Archives for August 2016

Mayor Proclaims Holiday – Green Bay Oncology Day

Mayor Proclaims Holiday – Green Bay Oncology Day

WHEREAS, 1 in 3 of Green Bay’s residents will develop cancer during their lifetimes, driving a need for expert cancer care in our community; and

WHEREAS, on August 1, 1976 Dr. Paul Koch founded Green Bay Oncology, the region’s first specialty oncology practice; and

WHEREAS, Green Bay Oncology carries on Dr. Paul Koch’s legacy to relentlessly grow, lead and deliver valued, innovative oncology services, and expert care to patients in their home communities through outreach, clinical research, education and leadership; and

WHEREAS, Green Bay Oncology provides service in Medical Oncology, Radiation Therapy and Hematology and has cared for 45,000 local cancer patients ranging in age from 16-104 years old; and

WHEREAS, Green Bay Oncology has the largest group of cancer providers in the region with 14 oncology physicians and 9 nurse practitioners in 10 locations across Northeast Wisconsin and Upper Michigan; and

WHEREAS, on August 1, 2016 Green Bay Oncology marked forty years of ongoing efforts against cancer, on behalf of our community and citizens;

NOW, THEREFORE, I, James J. Schmitt, Mayor of the City of Green Bay, from this year forward, do hereby proclaim August 1st as being:


in the City of Green Bay.  I ask all citizens to join with me in recognizing the observance of this anniversary, and of the need for ongoing research and treatment for all types of cancer.



Real Men Wear Pink

Real Men Wear Pink

As a medical oncologist, I see the impact daily of breast cancer on patients, their families, and their communities.

It would be a lie of omission to only say this cause is important to me professionally.  It is not just that.  This is a daily part of my life.  My mother was the kindest, most thoughtful, and loving person I have ever known.  I’m now the proud father of my own two daughters and strive daily to be half the parent my mother was and my father still is.  The three grandchildren she never had the chance to meet and love, would have given her such incredible joy.  Breast cancer took her away from me and took her away from my family 11 years ago.

In many ways, this has all made me appreciate the American Cancer Society so much more profoundly.  With the American Cancer Society’s support in the fight, today and every day it allows me to care for and treat breast cancer patients knowing that a woman diagnosed with breast cancer today is more likely to get to know and love a grandchild than when my mother was initially diagnosed.

It is a great privilege to have been asked by the American Cancer Society to serve as a Real Men Wear Pink Ambassador for Making Strides Against Breast Cancer.

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Come walk with me and my family on Saturday, October 1st at Lambeau Field for Making Strides Against Breast Cancer. Click here to: sign-up

I’ve committed to raising $2,500 to benefit breast cancer patients. To learn more: click here

Dear Cancer Patient – Starting Chemotherapy

Dear Cancer Patient – Starting Chemotherapy

Dear Cancer Patient,

You’ll be starting chemotherapy soon, and you’re nervous – and after everything you’ve been hearing about it that’s understandable.

I’m not going to tell you that we don’t need to be careful with these drugs, or that there are no side effects, because that’d be a lie. But I’d like to wind back some of the overblown scary things you’ve been hearing:

First, just because you’re getting treated for cancer doesn’t mean you’re made of glass. For the most part, you can live life just as you did before. If there’s something specific you need to change, I or someone on my team will tell you.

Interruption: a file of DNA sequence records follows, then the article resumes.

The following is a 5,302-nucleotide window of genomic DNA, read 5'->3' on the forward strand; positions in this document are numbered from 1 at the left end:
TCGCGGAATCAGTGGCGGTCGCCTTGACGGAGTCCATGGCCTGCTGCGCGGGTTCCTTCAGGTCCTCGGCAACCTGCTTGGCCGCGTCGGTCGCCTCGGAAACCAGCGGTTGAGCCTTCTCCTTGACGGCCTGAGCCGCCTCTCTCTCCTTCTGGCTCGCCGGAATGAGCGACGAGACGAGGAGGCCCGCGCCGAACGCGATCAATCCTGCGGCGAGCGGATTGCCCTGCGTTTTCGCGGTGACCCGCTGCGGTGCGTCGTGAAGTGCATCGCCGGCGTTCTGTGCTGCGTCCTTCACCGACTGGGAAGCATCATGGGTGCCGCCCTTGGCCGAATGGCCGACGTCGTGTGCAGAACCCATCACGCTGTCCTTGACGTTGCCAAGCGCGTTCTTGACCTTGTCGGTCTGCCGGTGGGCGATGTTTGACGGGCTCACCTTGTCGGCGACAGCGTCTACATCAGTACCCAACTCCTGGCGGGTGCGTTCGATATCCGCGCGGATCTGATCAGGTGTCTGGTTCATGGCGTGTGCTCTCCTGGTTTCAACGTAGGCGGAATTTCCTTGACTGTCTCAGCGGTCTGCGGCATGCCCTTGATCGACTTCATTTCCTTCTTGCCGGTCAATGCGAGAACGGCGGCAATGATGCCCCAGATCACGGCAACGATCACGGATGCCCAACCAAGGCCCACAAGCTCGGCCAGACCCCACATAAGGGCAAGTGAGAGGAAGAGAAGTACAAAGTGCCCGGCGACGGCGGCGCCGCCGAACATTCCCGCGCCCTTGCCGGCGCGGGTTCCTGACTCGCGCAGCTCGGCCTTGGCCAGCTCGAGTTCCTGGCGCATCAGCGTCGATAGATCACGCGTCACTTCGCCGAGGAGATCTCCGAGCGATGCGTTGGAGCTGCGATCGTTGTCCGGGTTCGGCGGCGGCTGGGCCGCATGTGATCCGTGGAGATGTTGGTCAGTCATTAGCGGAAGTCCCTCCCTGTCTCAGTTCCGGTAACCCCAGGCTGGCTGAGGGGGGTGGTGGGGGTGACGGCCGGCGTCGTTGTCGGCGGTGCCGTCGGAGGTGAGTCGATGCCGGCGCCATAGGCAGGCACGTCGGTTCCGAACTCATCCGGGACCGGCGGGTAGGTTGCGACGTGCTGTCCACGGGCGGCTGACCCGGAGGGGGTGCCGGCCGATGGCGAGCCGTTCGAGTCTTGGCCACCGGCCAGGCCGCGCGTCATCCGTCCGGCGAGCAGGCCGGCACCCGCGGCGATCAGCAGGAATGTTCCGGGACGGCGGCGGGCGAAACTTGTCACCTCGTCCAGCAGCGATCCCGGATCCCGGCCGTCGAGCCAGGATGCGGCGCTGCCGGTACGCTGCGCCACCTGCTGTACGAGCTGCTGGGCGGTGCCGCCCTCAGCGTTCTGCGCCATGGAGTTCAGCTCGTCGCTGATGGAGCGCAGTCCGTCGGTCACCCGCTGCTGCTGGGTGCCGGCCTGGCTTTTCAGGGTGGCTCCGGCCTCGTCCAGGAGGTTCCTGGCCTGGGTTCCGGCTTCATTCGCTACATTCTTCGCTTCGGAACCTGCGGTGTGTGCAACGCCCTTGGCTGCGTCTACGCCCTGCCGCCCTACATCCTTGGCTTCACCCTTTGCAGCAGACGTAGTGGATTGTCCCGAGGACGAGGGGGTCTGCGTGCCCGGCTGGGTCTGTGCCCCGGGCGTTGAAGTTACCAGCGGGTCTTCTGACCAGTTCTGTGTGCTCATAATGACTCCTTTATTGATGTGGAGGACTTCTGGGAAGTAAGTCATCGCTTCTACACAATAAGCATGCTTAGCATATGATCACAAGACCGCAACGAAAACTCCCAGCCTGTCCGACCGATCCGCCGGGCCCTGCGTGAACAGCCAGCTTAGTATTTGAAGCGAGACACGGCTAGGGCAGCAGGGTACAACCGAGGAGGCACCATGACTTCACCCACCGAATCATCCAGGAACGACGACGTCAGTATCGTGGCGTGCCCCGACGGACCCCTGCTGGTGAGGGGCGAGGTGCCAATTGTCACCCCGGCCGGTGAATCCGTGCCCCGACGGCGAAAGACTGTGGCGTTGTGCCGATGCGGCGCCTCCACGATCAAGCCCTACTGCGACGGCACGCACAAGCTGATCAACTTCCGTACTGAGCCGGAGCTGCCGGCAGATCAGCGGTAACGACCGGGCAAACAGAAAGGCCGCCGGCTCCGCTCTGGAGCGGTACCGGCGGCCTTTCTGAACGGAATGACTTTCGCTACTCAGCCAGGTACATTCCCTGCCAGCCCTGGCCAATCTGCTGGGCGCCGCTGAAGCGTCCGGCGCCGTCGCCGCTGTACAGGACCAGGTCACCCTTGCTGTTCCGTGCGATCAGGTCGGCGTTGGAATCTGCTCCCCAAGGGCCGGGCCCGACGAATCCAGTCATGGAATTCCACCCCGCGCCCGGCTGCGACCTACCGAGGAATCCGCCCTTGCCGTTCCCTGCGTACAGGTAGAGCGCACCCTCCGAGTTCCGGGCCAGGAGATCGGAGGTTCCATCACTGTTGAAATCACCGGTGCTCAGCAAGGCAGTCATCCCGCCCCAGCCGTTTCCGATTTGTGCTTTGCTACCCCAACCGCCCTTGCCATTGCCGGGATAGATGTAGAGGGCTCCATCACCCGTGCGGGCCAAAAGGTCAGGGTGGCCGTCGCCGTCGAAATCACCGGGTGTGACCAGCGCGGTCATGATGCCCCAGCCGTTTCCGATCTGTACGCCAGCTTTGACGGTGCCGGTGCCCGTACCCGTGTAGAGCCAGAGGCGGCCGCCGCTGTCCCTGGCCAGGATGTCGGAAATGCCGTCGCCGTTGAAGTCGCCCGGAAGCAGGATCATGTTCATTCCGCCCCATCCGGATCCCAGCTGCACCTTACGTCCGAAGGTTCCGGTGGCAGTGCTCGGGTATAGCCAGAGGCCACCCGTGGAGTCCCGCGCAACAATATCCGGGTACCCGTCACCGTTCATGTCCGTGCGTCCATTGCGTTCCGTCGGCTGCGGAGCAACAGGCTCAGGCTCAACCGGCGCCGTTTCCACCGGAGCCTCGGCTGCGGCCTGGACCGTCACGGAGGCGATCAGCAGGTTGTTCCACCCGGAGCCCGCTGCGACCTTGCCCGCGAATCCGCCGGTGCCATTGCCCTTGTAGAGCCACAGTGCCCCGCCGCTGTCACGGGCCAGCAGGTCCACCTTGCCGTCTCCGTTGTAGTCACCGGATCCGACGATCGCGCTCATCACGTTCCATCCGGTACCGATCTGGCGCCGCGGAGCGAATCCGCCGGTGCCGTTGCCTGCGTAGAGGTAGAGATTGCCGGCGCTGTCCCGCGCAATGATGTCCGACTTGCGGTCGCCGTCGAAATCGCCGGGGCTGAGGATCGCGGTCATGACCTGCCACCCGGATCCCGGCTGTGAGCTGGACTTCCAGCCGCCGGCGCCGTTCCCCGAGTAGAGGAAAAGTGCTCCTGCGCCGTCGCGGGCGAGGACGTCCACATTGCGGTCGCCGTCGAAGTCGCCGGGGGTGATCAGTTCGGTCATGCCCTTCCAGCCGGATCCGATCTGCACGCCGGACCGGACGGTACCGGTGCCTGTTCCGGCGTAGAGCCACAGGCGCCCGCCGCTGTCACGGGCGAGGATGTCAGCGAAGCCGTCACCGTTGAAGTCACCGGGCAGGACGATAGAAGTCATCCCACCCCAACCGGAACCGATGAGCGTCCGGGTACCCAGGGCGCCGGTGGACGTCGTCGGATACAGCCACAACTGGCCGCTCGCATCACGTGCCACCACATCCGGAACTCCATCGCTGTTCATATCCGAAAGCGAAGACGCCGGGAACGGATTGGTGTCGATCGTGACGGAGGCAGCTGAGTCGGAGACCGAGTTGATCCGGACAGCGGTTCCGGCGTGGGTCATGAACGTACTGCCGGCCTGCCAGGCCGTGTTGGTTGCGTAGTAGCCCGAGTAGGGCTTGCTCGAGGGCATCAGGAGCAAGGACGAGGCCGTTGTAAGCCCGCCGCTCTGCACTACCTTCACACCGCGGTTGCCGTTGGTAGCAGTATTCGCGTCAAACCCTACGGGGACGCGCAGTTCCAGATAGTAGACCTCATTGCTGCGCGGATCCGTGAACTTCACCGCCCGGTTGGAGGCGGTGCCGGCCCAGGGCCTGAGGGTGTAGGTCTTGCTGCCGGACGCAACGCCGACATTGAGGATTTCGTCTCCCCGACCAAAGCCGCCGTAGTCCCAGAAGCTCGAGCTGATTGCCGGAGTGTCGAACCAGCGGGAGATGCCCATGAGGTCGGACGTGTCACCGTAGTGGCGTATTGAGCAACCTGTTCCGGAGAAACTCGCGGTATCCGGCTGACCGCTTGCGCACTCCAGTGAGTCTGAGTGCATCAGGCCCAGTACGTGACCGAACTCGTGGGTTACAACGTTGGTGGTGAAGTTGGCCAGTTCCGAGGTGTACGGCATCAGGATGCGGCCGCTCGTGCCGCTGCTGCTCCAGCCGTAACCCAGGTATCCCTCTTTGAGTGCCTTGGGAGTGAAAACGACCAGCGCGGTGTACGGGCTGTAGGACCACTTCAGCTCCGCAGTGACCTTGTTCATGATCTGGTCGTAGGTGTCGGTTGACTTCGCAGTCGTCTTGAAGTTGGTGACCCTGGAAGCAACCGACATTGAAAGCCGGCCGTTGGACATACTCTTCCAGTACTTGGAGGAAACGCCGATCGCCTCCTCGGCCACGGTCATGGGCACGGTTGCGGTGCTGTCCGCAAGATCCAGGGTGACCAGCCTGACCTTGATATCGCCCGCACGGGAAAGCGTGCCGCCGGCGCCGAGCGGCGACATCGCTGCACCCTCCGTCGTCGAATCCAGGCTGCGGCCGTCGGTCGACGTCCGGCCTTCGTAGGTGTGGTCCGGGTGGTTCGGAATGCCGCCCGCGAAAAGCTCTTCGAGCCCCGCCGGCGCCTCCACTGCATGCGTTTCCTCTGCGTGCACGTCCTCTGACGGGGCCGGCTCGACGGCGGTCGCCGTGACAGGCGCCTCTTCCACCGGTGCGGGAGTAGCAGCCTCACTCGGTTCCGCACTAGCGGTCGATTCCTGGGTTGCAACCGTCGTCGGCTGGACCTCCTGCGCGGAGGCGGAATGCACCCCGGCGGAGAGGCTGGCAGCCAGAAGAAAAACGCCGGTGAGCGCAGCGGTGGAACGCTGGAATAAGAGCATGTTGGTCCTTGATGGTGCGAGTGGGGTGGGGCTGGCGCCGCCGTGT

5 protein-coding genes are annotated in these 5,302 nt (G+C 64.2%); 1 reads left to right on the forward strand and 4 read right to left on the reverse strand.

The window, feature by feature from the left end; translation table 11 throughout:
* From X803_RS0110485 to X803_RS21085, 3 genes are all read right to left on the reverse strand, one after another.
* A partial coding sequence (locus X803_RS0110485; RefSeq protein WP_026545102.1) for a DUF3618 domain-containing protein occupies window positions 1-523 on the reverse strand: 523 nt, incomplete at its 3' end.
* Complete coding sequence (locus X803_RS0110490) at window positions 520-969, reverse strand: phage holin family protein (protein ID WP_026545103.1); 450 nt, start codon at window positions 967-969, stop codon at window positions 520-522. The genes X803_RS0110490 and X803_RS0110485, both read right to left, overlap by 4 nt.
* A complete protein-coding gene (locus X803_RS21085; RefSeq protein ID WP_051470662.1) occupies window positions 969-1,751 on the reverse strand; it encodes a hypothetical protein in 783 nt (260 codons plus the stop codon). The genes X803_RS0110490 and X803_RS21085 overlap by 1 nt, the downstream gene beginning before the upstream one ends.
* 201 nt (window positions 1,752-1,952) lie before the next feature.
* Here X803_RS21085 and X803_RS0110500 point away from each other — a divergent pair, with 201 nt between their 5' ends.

Second, there isn’t now (and never was) a need to be a germaphobe. Wash your hands when and how you’ve already been taught, kiss the people you usually kiss, and go the places you usually go. It’s simply untrue that you should avoid crowds, or stop going to church, school or the movies. I’ve sometimes overheard well-meaning medical people tell patients that – while they talked in the middle of a crowded medical office. I wish they’d stop saying stuff like that.

Third, you probably don’t need to dramatically change your diet, assuming it was reasonably healthy to begin with (if not, take it easier on the greasy stuff for a while). But know that your taste buds and gut are going to be unpredictable for a while. Things might not taste the same, and some former favorites might send you dashing for the loo after a few hours – something those of us fond of raw seafood and volcanically-hot Thai are familiar with. For most people, it’s mildly inconvenient, but doesn’t cause lasting harm. Just pay attention to what triggers those episodes, and adapt. You’ll be fine.

There are two main reasons why chemotherapy gets a bad rap. The first is because it isn’t always clear to observers whether it’s being used to cure cancer, or delay the progression of incurable cancer. In the latter setting, people still decline gradually and ultimately die, it’s just a more gradual decline with the treatment in most cases.

The second reason is an ugly truth about cancer medicine’s past. Sometimes, oncologists got so carried away with trying to shrink tumors that they failed to pay attention to how it was affecting the individual patient. Sometimes, they’d keep treating even when patients were getting worse – because the tumor was shrinking.

Oncologists have been guilty of sometimes making the treatment worse than the disease – but times have changed. I promise you I’ll never do that, not here, not today, not EVER.

If treatment ever makes things worse instead of better, I’ll change your treatment.


Sincerely,                                                                                                                                                                           Your Devoted Oncologist